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## Chain Reactions Solution Qualification Round 2022 - Code Jam 2022

### Problem

Wile lives alone in the desert, so he entertains himself by building complicated machines that run on chain reactions. Each machine consists of $N$ modules indexed $1,2,\dots ,\mathbf{N}$. Each module may point at one other module with a lower index. If not, it points at the abyss.

Modules that are not pointed at by any others are called initiators. Wile can manually trigger initiators. When a module is triggered, it triggers the module it is pointing at (if any) which in turn may trigger a third module (if it points at one), and so on, until the chain would hit the abyss or an already triggered module. This is called a chain reaction.

Each of the $N$ modules has a fun factor ${\mathbf{F}}_{\mathbf{i}}$. The fun Wile gets from a chain reaction is the largest fun factor of all modules that triggered in that chain reaction. Wile is going to trigger each initiator module once, in some order. The overall fun Wile gets from the session is the sum of the fun he gets from each chain reaction.

For example, suppose Wile has $4$ modules with fun factors ${\mathbf{F}}_{\mathbf{1}}=60,{\mathbf{F}}_{\mathbf{2}}=20,{\mathbf{F}}_{\mathbf{3}}=40,$ and ${\mathbf{F}}_{\mathbf{4}}=50$ and module $1$ points at the abyss, modules $2$ and $3$ at module $1$, and module $4$ at module $2$. There are two initiators ($3$ and $4$) that Wile must trigger, in some order. As seen above, if Wile manually triggers module $4$ first, modules $4$$2$, and $1$ will get triggered in the same chain reaction, for a fun of $max\left(50,20,60\right)=60$. Then, when Wile triggers module $3$, module $3$ will get triggered alone (module $1$ cannot get triggered again), for a fun of $40$, and an overall fun for the session of $60+40=100$. However, if Wile manually triggers module $3$ first, modules $3$ and $1$ will get triggered in the same chain reaction, for a fun of $max\left(40,60\right)=60$. Then, when Wile triggers module $4$, modules $4$ and $2$ will get triggered in the same chain reaction, for a fun of $max\left(50,20\right)=50$, and an overall fun for the session of $60+50=110$.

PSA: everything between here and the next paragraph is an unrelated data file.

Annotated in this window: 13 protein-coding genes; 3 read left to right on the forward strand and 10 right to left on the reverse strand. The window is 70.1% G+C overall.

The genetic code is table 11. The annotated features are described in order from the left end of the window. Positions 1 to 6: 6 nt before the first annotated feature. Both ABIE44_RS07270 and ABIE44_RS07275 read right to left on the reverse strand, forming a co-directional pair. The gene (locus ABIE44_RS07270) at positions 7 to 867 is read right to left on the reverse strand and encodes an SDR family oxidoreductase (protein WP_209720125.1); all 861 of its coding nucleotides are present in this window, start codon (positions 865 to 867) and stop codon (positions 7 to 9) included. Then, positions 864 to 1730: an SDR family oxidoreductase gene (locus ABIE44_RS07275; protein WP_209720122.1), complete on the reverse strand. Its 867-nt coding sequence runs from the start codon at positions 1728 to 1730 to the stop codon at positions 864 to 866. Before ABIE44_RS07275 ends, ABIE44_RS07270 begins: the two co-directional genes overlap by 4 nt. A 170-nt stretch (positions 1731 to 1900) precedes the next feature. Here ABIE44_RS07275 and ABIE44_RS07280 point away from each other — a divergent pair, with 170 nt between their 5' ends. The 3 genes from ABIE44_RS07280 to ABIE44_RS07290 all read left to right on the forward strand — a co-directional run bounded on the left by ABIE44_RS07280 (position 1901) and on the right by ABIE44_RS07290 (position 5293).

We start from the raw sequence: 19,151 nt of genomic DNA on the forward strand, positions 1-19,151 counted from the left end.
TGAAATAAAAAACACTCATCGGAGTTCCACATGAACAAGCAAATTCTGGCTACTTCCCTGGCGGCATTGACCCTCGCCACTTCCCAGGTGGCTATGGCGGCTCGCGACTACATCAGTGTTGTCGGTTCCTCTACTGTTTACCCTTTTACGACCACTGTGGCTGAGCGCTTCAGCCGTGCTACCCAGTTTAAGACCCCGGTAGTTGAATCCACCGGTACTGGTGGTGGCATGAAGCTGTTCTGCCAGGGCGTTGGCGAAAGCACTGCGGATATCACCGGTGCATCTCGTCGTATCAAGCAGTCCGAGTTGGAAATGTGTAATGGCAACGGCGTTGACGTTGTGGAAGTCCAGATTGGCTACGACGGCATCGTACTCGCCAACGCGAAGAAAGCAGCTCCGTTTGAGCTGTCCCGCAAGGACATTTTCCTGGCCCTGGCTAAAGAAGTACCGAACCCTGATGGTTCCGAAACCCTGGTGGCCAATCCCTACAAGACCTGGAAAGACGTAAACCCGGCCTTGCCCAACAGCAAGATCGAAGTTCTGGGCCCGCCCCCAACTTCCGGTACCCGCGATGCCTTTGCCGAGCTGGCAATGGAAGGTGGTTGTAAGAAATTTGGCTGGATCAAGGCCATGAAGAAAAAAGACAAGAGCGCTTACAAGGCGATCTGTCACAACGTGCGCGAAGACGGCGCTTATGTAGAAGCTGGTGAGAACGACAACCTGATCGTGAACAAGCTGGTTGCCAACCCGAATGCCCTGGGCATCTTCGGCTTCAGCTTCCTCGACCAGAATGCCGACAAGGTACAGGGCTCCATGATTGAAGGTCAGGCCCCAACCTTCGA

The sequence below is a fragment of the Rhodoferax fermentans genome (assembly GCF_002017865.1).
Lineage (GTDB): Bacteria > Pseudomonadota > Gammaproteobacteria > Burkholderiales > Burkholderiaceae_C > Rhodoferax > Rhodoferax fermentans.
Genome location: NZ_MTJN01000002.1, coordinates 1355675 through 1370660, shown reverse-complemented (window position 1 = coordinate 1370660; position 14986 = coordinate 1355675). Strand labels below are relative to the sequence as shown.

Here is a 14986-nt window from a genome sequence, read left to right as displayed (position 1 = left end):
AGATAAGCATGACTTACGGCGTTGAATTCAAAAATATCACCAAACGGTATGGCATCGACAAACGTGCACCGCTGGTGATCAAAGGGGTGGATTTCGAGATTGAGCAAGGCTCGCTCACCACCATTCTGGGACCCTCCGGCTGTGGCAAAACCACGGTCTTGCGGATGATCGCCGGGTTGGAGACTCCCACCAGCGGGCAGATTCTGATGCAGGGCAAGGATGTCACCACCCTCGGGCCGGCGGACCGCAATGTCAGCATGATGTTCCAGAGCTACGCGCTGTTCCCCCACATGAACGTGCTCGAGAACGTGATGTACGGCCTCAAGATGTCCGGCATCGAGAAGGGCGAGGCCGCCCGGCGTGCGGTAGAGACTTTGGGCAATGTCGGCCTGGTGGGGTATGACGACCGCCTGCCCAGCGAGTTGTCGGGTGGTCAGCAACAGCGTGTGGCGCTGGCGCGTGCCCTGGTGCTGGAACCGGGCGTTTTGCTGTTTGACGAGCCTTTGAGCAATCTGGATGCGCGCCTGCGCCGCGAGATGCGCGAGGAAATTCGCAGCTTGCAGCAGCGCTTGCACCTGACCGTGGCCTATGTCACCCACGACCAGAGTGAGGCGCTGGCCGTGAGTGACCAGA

Given the fun factors and the setup of the modules, compute the maximum fun Wile can get if he triggers the initiators in the best possible order.

### Input

The first line of the input gives the number of test cases, $T$$T$ test cases follow, each described using 3 lines. Each test case starts with a line with a single integer $N$, the number of modules Wile has. The second line contains $N$ integers ${\mathbf{F}}_{\mathbf{1}},{\mathbf{F}}_{\mathbf{2}},\dots ,{\mathbf{F}}_{\mathbf{N}}$ where ${\mathbf{F}}_{\mathbf{i}}$ is the fun factor of the $i$-th module. The third line contains $N$ integers ${\mathbf{P}}_{\mathbf{1}},{\mathbf{P}}_{\mathbf{2}},\dots {\mathbf{P}}_{\mathbf{N}}$. If ${\mathbf{P}}_{\mathbf{i}}=0$, that means module $i$ points at the abyss. Otherwise, module $i$ points at module ${\mathbf{P}}_{\mathbf{i}}$.

### Output

For each test case, output one line containing Case #x$x$: y$y$, where $x$ is the test case number (starting from 1) and $y$ is the maximum fun Wile can have by manually triggering the initiators in the best possible order.

### Limits

Memory limit: 1 GB.
$1\le \mathbf{T}\le 100$.
$1\le {\mathbf{F}}_{\mathbf{i}}\le {10}^{9}$.
$0\le {\mathbf{P}}_{\mathbf{i}}\le i-1$, for all $i$.

#### Test Set 1 (Visible Verdict)

Time limit: 5 seconds.
$1\le \mathbf{N}\le 10$.

#### Test Set 2 (Visible Verdict)

Time limit: 5 seconds.
$1\le \mathbf{N}\le 1000$.

#### Test Set 3 (Hidden Verdict)

Time limit: 10 seconds.
$1\le \mathbf{N}\le 100000$.

### Sample

Sample Input
3
4
60 20 40 50
0 1 1 2
5
3 2 1 4 5
0 1 1 1 0
8
100 100 100 90 80 100 90 100
0 1 2 1 2 3 1 3

Sample Output
Case #1: 110
Case #2: 14
Case #3: 490


Sample Case #1 is the one explained in the problem statement.

In Sample Case #2, there are $4$ initiators (modules $2$ through $5$), so there are $4$ chain reactions. Activating them in order $3,5,4,2$ yields chains of fun $3,5,4,2$ for an overall fun of $14$. Notice that we are summing the four highest fun numbers in the input, so there is no way to get more than that.

In Sample Case #3, an optimal activation order of the $5$ initiators is $4,5,7,6,8$.